4. STEWART THE RAT (1980, Gerber/Colan b & w)
5. THE PRICE (Oct 1981, Starlin, b & w. Reprinted in color as DREASTAR ANNUAL 1, 1983)
6. I AM COYOTE (Nov 1984, Englehart/Rogers, full color, reprinting the serialized series from ECLIPSE MAGAZINE 1-8, orginally in b & w)
7. THE ROCKETEER, Dave Stevens (Sept 1985)
8. THE ROCKETEER, reprint, in third edition, 1991
9. ZORRO IN OLD CALIFORNIA, 1986, reprinted from European graphic novel
10. SOMERSET HOLMES, Bruce Jones and Brent Anderson, 1986, reprinting the six-issue comic series from 1982-1984, full color.
11. FLOYD FARLAND, Chris Ware 1987 b & w, hard to find!
12. SILVERHEELS, Bruce Jones, Scott Hampton, 1987 full color
13. THE SISTERHOOD OF STEEL, Christy Marx, Peter Ledger 1987 full color
14. SAMURAI, SON OF DEATH, 1987, Sharman Divono, Hiroshi Hiroto, b & w.
15. TWISTED TALES, Bruce Jones, other artists, Nov 1987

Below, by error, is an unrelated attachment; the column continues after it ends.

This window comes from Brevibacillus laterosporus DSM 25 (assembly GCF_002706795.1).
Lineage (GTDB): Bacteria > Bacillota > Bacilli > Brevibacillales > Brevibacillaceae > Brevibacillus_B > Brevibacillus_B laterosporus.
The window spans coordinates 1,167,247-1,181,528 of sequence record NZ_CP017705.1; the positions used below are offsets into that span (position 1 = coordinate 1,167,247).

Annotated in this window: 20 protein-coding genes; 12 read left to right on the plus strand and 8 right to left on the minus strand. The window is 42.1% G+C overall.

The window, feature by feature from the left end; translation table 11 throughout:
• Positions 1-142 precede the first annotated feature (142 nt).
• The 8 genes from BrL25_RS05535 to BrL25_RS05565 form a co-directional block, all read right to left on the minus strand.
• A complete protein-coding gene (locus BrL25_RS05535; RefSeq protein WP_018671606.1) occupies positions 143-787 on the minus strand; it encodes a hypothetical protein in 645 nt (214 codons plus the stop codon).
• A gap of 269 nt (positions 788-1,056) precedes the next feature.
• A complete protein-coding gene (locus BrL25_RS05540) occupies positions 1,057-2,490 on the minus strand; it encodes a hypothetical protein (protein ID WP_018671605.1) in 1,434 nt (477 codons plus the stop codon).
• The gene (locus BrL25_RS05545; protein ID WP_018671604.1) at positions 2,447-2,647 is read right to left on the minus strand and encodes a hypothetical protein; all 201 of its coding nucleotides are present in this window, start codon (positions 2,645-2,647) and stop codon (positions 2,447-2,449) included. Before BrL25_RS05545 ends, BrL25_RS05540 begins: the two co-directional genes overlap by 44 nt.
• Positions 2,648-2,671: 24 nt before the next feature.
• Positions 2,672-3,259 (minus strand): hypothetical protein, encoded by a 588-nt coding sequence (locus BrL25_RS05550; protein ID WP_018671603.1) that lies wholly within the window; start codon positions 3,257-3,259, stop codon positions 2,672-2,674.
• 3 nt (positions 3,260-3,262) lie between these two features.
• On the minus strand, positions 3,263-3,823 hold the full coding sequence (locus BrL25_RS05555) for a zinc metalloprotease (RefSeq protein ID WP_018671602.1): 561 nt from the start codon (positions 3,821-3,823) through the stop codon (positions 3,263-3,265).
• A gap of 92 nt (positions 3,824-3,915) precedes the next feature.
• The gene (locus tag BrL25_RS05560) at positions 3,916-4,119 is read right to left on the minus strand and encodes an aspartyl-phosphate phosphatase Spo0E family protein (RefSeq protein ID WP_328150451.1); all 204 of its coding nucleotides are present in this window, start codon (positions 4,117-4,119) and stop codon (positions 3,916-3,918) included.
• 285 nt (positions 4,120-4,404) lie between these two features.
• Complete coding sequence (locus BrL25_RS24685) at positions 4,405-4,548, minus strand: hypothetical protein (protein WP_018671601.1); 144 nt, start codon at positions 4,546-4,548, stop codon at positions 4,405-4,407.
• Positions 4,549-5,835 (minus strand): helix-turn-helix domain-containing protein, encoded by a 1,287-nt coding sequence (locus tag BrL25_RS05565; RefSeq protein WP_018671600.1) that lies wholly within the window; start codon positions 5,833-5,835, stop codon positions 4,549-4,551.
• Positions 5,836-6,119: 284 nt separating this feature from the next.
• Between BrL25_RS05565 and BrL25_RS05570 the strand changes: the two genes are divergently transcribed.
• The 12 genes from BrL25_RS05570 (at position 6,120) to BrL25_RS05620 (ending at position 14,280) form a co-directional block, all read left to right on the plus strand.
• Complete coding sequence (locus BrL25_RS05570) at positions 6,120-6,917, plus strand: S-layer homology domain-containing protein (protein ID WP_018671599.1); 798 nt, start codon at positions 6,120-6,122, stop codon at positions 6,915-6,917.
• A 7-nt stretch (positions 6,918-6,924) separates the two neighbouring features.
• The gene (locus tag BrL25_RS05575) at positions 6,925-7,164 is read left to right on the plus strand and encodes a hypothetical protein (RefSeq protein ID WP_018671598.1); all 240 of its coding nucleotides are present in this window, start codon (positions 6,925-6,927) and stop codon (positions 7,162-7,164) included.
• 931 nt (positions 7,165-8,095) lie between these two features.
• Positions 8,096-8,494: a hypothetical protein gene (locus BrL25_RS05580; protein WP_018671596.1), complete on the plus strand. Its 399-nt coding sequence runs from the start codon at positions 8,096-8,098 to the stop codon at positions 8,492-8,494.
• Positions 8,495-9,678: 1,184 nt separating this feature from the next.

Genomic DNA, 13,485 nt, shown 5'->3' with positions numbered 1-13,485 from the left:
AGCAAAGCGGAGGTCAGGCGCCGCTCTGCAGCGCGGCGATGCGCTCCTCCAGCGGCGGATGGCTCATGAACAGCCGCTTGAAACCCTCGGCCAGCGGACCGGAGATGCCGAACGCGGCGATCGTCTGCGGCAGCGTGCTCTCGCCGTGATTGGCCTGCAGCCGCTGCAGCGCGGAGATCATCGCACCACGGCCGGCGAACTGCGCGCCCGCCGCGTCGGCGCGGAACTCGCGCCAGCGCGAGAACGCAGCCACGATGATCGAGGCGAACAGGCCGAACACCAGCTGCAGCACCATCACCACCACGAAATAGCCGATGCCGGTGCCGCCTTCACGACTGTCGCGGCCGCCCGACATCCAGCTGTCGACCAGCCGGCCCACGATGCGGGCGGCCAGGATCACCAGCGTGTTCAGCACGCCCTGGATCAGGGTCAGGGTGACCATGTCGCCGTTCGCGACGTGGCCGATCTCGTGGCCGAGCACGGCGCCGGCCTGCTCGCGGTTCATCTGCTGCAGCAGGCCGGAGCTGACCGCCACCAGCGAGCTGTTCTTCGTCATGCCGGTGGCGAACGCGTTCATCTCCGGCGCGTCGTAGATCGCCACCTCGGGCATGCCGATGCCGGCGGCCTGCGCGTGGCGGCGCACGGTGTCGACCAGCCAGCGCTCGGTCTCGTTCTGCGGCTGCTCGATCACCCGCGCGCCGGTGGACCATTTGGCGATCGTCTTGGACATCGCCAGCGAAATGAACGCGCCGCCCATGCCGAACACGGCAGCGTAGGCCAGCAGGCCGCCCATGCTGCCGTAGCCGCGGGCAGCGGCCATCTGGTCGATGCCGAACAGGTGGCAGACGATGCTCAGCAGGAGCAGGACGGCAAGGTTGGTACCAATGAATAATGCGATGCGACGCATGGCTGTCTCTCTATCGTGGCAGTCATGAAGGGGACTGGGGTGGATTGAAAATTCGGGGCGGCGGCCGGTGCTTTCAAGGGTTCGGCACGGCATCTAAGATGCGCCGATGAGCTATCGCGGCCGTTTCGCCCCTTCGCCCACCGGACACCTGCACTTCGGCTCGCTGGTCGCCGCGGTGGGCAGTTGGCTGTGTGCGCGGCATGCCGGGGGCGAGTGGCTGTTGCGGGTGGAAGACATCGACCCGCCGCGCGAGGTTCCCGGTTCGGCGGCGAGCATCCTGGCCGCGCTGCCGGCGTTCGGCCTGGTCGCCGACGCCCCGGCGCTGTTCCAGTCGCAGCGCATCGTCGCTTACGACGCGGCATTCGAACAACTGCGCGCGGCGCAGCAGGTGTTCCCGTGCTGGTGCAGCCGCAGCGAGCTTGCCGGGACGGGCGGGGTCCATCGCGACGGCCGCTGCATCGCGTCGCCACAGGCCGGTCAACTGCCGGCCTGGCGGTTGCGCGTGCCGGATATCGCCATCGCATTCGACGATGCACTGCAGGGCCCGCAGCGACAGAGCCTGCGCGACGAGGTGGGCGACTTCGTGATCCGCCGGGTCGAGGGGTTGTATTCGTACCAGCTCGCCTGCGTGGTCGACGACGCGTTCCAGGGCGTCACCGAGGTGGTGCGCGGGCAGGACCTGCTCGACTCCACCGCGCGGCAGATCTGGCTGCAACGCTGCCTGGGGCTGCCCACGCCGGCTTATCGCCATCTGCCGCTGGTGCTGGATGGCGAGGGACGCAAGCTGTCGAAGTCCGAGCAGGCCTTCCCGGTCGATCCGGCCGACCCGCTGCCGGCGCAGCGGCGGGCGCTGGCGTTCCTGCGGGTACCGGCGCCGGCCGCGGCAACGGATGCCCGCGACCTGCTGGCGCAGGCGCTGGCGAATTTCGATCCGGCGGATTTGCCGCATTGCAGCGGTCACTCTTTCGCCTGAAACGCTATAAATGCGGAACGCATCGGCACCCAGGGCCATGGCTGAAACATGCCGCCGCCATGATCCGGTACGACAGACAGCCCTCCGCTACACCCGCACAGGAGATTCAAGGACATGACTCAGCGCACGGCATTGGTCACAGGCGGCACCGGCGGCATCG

16. AIR FIGHTERS CLASSICS 1, Jan 1988, reprints from golden age AIRBOY COMICS.
17. VALKYRIE, PRISONER OF THE PAST Dixon, Gulacy/Blyberg, Dec 1987, reprints VALKYRIE 1-3
18. AIR FIGHTERS CLASSICS 2, Feb 1988 reprints from golden age AIRBOY COMICS.
19. SCOUT: THE FOUR MONSTERS Tim Truman, 1988, r SCOUT comic series 1-7
20. AIR FIGHTERS CLASSICS 3, Mar 1988 reprints from golden age AIRBOY COMICS.
21. XYR (multiple ending comic) Ben Dunn, Giacoia/Mooney 1988 b & w
22. ALIEN WORLDS graphic novel, Bruce Jones anthology, May 1988
23. AIR FIGHTERS CLASSICS 4, 1988 reprints from golden age AIRBOY COMICS.
24. HEARTBREAK COMICS, David Boswell, May 1988, b & w
25. ZORRO, Alex Toth, vol 1. b & w
26. ZORRO, Alex Toth, vol 2. b & w
27. FAST FICTION: SHE July 1988 (reprint of FAST FICTION 3, 1949)